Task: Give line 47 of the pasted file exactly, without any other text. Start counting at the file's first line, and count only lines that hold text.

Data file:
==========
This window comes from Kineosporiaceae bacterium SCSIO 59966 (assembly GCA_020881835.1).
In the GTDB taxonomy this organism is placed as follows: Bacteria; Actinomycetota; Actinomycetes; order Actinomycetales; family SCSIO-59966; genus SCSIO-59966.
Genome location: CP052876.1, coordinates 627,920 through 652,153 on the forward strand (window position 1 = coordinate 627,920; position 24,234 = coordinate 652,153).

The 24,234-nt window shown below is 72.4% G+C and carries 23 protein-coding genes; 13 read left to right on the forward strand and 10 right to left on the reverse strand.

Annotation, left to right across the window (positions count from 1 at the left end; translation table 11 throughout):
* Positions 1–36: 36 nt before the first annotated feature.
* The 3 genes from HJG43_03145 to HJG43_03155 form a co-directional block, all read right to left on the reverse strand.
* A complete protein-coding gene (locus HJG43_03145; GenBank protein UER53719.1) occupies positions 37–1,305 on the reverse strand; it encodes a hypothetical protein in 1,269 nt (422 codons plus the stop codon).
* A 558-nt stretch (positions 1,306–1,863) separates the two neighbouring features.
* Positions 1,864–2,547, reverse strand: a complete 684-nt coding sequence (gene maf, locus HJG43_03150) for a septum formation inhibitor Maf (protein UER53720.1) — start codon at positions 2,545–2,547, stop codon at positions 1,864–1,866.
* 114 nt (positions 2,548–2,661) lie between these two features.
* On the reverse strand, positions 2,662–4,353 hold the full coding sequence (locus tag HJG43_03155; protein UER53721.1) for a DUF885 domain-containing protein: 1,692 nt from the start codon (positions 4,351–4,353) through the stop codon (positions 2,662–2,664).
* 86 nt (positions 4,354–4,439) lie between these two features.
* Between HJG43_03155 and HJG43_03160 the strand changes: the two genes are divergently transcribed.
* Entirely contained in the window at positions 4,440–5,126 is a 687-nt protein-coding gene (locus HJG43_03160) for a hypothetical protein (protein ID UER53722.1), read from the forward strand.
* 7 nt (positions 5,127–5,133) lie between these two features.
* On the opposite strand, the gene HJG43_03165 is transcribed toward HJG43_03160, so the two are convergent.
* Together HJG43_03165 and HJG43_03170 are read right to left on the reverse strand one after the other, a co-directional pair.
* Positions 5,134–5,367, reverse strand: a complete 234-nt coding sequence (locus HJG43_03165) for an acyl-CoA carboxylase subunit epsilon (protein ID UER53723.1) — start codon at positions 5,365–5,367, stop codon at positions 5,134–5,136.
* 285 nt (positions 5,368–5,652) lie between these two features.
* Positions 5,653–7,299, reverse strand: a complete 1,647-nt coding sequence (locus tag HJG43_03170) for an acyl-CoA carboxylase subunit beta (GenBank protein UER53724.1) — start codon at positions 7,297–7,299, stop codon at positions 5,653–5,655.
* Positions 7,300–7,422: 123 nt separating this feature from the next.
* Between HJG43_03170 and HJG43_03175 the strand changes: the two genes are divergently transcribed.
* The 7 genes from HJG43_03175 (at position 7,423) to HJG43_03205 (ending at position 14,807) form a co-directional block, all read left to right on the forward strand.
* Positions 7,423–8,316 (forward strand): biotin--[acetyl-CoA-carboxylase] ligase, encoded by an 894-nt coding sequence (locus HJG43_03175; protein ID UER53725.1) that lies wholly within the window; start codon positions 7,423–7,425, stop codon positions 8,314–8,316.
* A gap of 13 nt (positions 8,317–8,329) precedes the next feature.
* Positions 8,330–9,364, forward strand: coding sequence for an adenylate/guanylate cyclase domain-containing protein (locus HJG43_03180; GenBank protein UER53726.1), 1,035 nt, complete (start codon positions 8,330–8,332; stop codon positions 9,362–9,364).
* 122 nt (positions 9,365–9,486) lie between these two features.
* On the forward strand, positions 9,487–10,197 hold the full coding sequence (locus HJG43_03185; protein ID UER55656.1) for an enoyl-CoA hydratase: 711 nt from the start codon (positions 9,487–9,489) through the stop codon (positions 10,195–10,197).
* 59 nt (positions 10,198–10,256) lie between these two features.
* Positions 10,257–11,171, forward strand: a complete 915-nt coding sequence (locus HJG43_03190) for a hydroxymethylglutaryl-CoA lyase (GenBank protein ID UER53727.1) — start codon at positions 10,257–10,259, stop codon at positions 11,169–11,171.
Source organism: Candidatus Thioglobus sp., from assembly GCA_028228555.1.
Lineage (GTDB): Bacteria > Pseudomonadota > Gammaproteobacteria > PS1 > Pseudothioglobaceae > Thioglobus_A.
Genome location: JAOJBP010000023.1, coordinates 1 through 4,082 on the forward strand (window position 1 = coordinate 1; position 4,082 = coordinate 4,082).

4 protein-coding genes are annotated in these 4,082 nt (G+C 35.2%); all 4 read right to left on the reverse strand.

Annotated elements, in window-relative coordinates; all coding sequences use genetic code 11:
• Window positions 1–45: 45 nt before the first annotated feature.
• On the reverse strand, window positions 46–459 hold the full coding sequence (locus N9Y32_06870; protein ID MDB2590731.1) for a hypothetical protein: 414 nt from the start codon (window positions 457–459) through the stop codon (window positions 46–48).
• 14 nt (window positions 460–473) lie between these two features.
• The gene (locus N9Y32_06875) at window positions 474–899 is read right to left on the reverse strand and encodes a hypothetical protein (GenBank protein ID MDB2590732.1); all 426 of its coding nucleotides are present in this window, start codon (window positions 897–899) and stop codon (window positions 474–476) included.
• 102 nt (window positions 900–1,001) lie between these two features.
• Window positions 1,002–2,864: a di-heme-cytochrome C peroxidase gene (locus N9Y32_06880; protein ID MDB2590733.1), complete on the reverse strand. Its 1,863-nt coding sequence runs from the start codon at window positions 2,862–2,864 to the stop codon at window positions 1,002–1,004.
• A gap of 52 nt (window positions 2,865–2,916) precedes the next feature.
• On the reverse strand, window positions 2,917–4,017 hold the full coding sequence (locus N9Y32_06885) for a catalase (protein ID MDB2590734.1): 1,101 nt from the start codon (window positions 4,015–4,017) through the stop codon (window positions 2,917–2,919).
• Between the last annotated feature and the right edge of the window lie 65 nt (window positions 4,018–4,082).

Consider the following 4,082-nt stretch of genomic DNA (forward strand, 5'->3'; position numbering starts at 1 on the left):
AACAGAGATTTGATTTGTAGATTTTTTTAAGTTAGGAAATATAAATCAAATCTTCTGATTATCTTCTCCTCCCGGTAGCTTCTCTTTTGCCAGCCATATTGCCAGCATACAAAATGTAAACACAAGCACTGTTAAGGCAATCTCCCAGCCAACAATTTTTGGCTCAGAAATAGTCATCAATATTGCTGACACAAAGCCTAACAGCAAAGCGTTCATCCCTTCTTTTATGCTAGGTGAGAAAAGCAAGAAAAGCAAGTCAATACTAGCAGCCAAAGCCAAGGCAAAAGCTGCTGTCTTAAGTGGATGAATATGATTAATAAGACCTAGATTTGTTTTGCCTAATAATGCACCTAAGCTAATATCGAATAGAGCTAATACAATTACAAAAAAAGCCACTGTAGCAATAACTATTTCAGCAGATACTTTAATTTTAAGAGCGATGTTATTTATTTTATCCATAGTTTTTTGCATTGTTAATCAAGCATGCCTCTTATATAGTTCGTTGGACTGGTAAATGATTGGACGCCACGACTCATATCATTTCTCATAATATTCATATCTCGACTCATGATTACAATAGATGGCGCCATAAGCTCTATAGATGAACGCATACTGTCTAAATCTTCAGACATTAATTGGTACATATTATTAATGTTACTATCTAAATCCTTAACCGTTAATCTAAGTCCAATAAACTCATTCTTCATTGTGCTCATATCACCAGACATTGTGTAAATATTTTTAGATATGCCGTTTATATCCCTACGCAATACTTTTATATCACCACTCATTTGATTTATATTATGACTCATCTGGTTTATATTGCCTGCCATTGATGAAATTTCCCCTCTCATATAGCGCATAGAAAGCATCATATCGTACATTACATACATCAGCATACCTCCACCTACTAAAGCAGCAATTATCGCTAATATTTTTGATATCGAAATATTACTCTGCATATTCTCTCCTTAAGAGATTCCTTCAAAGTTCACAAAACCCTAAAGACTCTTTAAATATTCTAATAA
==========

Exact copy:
AACAGAGATTTGATTTGTAGATTTTTTTAAGTTAGGAAATATAAATCAAATCTTCTGATTATCTTCTCCTCCCGGTAGCTTCTCTTTTGCCAGCCATATTGCCAGCATACAAAATGTAAACACAAGCACTGTTAAGGCAATCTCCCAGCCAACAATTTTTGGCTCAGAAATAGTCATCAATATTGCTGACACAAAGCCTAACAGCAAAGCGTTCATCCCTTCTTTTATGCTAGGTGAGAAAAGCAAGAAAAGCAAGTCAATACTAGCAGCCAAAGCCAAGGCAAAAGCTGCTGTCTTAAGTGGATGAATATGATTAATAAGACCTAGATTTGTTTTGCCTAATAATGCACCTAAGCTAATATCGAATAGAGCTAATACAATTACAAAAAAAGCCACTGTAGCAATAACTATTTCAGCAGATACTTTAATTTTAAGAGCGATGTTATTTATTTTATCCATAGTTTTTTGCATTGTTAATCAAGCATGCCTCTTATATAGTTCGTTGGACTGGTAAATGATTGGACGCCACGACTCATATCATTTCTCATAATATTCATATCTCGACTCATGATTACAATAGATGGCGCCATAAGCTCTATAGATGAACGCATACTGTCTAAATCTTCAGACATTAATTGGTACATATTATTAATGTTACTATCTAAATCCTTAACCGTTAATCTAAGTCCAATAAACTCATTCTTCATTGTGCTCATATCACCAGACATTGTGTAAATATTTTTAGATATGCCGTTTATATCCCTACGCAATACTTTTATATCACCACTCATTTGATTTATATTATGACTCATCTGGTTTATATTGCCTGCCATTGATGAAATTTCCCCTCTCATATAGCGCATAGAAAGCATCATATCGTACATTACATACATCAGCATACCTCCACCTACTAAAGCAGCAATTATCGCTAATATTTTTGATATCGAAATATTACTCTGCATATTCTCTCCTTAAGAGATTCCTTCAAAGTTCACAAAACCCTAAAGACTCTTTAAATATTCTAATAA